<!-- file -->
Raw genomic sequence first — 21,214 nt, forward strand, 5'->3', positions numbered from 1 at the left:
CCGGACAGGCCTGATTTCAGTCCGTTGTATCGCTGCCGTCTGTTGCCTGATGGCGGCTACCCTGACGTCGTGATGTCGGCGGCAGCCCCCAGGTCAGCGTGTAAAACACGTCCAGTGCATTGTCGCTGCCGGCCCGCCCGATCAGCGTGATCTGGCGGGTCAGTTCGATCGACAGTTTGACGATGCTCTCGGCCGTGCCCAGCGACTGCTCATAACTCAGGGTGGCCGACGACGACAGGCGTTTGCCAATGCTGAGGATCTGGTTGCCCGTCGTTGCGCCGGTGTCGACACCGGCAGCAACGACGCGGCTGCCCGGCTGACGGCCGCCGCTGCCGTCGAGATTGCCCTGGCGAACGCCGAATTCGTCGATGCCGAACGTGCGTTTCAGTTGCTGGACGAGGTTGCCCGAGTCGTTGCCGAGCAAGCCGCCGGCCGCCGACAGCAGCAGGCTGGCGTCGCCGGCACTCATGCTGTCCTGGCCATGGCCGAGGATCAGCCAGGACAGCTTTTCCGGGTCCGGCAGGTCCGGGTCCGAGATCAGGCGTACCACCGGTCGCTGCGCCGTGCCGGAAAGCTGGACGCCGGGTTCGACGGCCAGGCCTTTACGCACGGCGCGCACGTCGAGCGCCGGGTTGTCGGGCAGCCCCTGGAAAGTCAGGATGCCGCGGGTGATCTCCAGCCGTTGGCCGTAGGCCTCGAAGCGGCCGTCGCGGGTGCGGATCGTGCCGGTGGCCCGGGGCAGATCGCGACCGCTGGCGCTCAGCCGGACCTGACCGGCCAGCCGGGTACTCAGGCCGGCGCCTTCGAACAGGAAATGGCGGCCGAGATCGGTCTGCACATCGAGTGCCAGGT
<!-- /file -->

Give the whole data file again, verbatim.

Raw genomic sequence first — 21,214 nt, forward strand, 5'->3', positions numbered from 1 at the left:
CCGGACAGGCCTGATTTCAGTCCGTTGTATCGCTGCCGTCTGTTGCCTGATGGCGGCTACCCTGACGTCGTGATGTCGGCGGCAGCCCCCAGGTCAGCGTGTAAAACACGTCCAGTGCATTGTCGCTGCCGGCCCGCCCGATCAGCGTGATCTGGCGGGTCAGTTCGATCGACAGTTTGACGATGCTCTCGGCCGTGCCCAGCGACTGCTCATAACTCAGGGTGGCCGACGACGACAGGCGTTTGCCAATGCTGAGGATCTGGTTGCCCGTCGTTGCGCCGGTGTCGACACCGGCAGCAACGACGCGGCTGCCCGGCTGACGGCCGCCGCTGCCGTCGAGATTGCCCTGGCGAACGCCGAATTCGTCGATGCCGAACGTGCGTTTCAGTTGCTGGACGAGGTTGCCCGAGTCGTTGCCGAGCAAGCCGCCGGCCGCCGACAGCAGCAGGCTGGCGTCGCCGGCACTCATGCTGTCCTGGCCATGGCCGAGGATCAGCCAGGACAGCTTTTCCGGGTCCGGCAGGTCCGGGTCCGAGATCAGGCGTACCACCGGTCGCTGCGCCGTGCCGGAAAGCTGGACGCCGGGTTCGACGGCCAGGCCTTTACGCACGGCGCGCACGTCGAGCGCCGGGTTGTCGGGCAGCCCCTGGAAAGTCAGGATGCCGCGGGTGATCTCCAGCCGTTGGCCGTAGGCCTCGAAGCGGCCGTCGCGGGTGCGGATCGTGCCGGTGGCCCGGGGCAGATCGCGACCGCTGGCGCTCAGCCGGACCTGACCGGCCAGCCGGGTACTCAGGCCGGCGCCTTCGAACAGGAAATGGCGGCCGAGATCGGTCTGCACATCGAGTGCCAGGT